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Running. It's a high energy, cardio based workout that helps your body in numerous ways. Some people run as exercise, some run for fun, some run for stress management, and others run professionally. Whatever your reason is, it is still best to know that injuries and accidents can happen along the way. Though not a contact sport, conditions, such as muscle cramps, a torn ligament, or a busted kneecap can quickly have you on the sidelines.
What should you do to be prepared for the unexpected? Here, at Mountainside Medical Equipment, we offer a few safety and first aid tips that every runner should know, and products that they should carry with them. Whether you are running a couple of miles, or participating in a well-known marathon, these tips and products will help you be ready for any little mishap along the way.
1. Clean Cuts, Scrapes, Gashes, Immediately
A simple misstep can lead to an open cut that can put a pause in your run. Although it may be tempting to push on, you should tend to the wound first. The best thing to do is to control and stop the bleeding first, then clean and protect the affected area. You can use something small and simple, such as pocket sized, antibacterial wipes to clean and disinfect the area immediately. When able, clean the area with hydrogen peroxide or warm, soapy water.
You'll want to keep the area moist, so be sure to use an antibiotic ointment, such as a small tube of Neosporin, or plain petroleum jelly to do so. If the wound is not bleeding, you can keep it exposed, but if it is, you'll want to keep it covered with a bandage until the bleeding stops or is better controlled. If you don't have any of those supplies available, researchers recommend using a T-shirt - especially if the wound is gushing. Tear off a piece of your shirt and tie it on the area for compression.
2. Leave Blisters Alone
As tempting as it may be to pop or cut a blister, it is best to leave it alone, as cutting it would increase the infection risk. Cleaning the blister is a good idea, but experts say not to use water because the combination of sweat and water has the increased potential to create more blisters. To speed up the healing, it is suggested to use blister pads or petroleum jelly.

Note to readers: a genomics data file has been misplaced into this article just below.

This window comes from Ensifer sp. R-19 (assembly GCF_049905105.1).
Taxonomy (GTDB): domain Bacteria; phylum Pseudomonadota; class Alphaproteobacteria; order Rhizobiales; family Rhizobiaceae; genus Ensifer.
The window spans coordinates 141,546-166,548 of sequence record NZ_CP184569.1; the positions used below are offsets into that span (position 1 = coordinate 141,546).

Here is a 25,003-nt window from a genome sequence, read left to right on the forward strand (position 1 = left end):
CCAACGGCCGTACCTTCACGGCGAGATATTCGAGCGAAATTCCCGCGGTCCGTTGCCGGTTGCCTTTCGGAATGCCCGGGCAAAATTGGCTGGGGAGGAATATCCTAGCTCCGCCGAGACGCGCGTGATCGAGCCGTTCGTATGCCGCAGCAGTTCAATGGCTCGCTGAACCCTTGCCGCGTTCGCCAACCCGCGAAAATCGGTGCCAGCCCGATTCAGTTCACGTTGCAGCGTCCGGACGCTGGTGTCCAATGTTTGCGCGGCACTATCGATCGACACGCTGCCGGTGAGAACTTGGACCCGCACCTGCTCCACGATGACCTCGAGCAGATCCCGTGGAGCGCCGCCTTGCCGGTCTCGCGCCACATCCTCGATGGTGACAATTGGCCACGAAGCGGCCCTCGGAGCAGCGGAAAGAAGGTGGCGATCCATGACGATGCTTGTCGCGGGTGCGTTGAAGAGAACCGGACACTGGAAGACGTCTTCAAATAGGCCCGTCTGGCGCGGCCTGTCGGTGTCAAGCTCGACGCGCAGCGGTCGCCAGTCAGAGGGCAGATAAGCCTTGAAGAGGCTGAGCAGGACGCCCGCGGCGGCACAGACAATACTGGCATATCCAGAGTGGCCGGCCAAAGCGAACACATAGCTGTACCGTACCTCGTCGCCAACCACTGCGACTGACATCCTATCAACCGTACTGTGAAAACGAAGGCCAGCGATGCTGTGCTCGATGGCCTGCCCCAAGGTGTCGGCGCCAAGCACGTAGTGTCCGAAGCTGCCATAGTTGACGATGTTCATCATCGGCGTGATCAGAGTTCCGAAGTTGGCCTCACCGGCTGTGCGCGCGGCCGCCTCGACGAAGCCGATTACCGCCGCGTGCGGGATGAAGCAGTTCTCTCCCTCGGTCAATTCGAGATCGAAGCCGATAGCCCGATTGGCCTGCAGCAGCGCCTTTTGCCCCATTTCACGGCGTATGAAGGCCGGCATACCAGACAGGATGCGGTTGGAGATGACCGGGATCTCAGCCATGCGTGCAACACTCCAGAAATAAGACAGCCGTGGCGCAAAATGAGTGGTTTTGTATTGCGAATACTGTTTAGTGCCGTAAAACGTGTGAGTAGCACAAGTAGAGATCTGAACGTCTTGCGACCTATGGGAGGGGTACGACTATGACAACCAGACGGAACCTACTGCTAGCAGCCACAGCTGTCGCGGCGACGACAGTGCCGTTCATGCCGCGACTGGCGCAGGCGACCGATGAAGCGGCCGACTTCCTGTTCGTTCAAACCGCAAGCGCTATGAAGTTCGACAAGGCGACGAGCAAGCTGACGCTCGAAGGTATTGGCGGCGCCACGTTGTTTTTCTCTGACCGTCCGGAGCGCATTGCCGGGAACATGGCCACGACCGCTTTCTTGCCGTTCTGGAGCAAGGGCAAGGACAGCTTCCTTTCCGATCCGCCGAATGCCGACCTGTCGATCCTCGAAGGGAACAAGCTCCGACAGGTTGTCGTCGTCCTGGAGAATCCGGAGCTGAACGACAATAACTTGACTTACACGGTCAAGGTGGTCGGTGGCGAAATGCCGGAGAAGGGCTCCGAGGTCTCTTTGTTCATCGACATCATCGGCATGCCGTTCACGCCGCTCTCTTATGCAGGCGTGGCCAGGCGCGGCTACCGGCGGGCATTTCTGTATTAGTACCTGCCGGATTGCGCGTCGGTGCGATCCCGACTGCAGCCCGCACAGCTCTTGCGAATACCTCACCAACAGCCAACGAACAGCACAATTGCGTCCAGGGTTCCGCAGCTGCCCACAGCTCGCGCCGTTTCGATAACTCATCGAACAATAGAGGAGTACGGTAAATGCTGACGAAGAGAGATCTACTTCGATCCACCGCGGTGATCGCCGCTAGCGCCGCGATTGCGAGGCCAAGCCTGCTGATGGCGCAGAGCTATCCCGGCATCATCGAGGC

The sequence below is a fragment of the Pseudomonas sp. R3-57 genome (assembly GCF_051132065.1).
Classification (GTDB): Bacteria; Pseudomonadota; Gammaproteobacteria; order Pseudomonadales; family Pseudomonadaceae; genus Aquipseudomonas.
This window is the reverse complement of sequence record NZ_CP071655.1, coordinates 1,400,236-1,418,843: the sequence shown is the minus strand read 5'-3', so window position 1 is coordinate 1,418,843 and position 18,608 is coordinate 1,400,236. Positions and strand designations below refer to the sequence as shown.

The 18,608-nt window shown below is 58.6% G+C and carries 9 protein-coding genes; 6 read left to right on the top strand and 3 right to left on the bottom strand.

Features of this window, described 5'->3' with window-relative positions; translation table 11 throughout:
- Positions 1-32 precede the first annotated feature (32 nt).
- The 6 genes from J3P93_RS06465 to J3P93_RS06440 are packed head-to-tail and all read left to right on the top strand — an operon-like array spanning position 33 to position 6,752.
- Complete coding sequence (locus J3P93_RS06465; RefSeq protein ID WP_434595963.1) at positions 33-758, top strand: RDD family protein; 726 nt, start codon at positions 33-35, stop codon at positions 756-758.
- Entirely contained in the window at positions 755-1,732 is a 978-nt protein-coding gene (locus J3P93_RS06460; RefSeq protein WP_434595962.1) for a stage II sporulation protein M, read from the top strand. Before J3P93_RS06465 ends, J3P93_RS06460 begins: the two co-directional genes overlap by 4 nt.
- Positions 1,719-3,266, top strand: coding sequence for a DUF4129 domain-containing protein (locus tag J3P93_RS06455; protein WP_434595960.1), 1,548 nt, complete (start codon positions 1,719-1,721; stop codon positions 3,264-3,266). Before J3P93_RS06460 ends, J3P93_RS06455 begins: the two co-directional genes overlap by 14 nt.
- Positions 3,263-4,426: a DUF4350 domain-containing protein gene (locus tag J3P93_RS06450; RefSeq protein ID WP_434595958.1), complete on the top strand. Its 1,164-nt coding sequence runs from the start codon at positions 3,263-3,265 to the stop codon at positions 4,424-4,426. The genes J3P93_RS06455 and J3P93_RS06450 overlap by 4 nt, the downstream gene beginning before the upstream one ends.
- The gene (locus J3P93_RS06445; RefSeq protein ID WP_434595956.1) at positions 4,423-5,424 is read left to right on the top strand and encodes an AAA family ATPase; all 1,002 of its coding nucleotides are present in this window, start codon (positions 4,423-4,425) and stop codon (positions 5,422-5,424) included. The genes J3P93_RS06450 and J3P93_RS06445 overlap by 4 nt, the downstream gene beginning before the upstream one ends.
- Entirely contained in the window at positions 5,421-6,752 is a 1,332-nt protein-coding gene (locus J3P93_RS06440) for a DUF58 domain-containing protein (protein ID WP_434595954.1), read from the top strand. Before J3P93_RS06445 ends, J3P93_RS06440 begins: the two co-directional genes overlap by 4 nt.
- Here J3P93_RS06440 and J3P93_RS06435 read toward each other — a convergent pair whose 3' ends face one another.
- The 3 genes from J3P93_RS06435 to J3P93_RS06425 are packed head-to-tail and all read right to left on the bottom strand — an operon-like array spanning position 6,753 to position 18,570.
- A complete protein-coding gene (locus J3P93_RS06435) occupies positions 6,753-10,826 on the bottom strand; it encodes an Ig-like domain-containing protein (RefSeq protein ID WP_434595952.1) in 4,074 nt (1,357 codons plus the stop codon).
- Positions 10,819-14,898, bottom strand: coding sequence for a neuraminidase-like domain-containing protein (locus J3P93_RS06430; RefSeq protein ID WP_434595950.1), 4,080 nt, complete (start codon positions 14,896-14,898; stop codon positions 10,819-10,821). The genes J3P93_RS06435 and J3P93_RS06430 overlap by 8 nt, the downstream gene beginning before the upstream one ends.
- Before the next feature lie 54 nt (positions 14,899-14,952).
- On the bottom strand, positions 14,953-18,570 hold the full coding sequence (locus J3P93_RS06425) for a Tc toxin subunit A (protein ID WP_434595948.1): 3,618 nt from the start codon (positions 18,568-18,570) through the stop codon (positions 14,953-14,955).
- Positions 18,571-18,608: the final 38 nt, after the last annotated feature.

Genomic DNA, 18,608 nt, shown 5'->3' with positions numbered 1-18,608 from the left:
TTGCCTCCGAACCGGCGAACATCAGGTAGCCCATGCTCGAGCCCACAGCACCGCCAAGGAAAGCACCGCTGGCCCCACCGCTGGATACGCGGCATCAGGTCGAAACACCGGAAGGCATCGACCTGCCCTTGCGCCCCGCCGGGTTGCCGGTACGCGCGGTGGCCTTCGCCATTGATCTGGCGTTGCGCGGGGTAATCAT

It can be easy to lose track of hydration, especially as the heat and humidity change. Regardless of the temperature or season, it is crucial to remain hydrated at all times - especially when performing physical tasks, such as running. Dehydration can quickly happen and cause lightheadedness, unconsciousness, confusion, and cramping. If you feel any of the symptoms of dehydration, doctors warn to stop running, rehydrate, and give yourself time to rest and reset.
To prevent dehydration, always carry salt or electrolyte tablets with you to add to your water bottle, or put them in before hand. Remember, some gel packets contain caffeine, which is also a diuretic, so it is best to avoid caffeinated packets.
4. Wear Sunscreen
Applying sunscreen before a run is a must in the summertime. However, if you happen to forget and end up with a not so friendly sunburn, the best move would be to get out of the direct sunlight. Find a way to properly cover up your skin, or seek some shade. If you do end up with a sunburn though, you can easily find relief with aloe, lidocaine, and other sunburn creams to cool your skin and treat the burn. Doctors do warn against using petroleum jelly, as this can trap the heat that your body is trying to release. This is also where proper hydration comes in to play because sunburns dramatically increase your risk for dehydration.
5. Stock Up On Supplies For Your Car
Realistically, it's impossible to carry every first aid product with you on your run, but be sure to keep an on the go, travel sized kit for your car. Having a cold compress, elastic bandage, antibiotic cream, hydrogen peroxide, blister pads, and more, can save you the hassle if you're unable to return home right away.
6. Never Run Alone
While running is therapeutic, and some enjoy doing it alone, running solo is never a great idea. In case of emergency, you need someone there to help. If you plan to run a more quiet and remote route, ask a friend to go along. If not, certain apps on some smartphones can actually be utilized for your friends or family members to keep track of you during your run.
7. Always Let Someone Know Your Plans
When running alone, it is always safe to share your specific plans. Let your family members or friends know your route, where you'll be running, and what time to expect you home.
8. Know When to Call 911
Carrying your phone with you is a necessity today. If you aren't feeling well when running, or feel as if you will lose consciousness, you should immediately seek medical attention. If you develop abnormal chest pain, difficulty breathing, or if your running partner experiences those symptoms, stop and call 911.
At Mountainside Medical Equipment, we have several products that are specifically designed for athletes of all kinds - including those who love running! Please visit our website at www.moutainside-medical.com to see all of the various products made for runners, or feel free to call 1-888-687-4334 to speak with one of our friendly and knowledgeable medical supply specialists! And, don't forget to subscribe to our weekly emails! Be the first to know when new products arrive, and any coupons or savings that we have!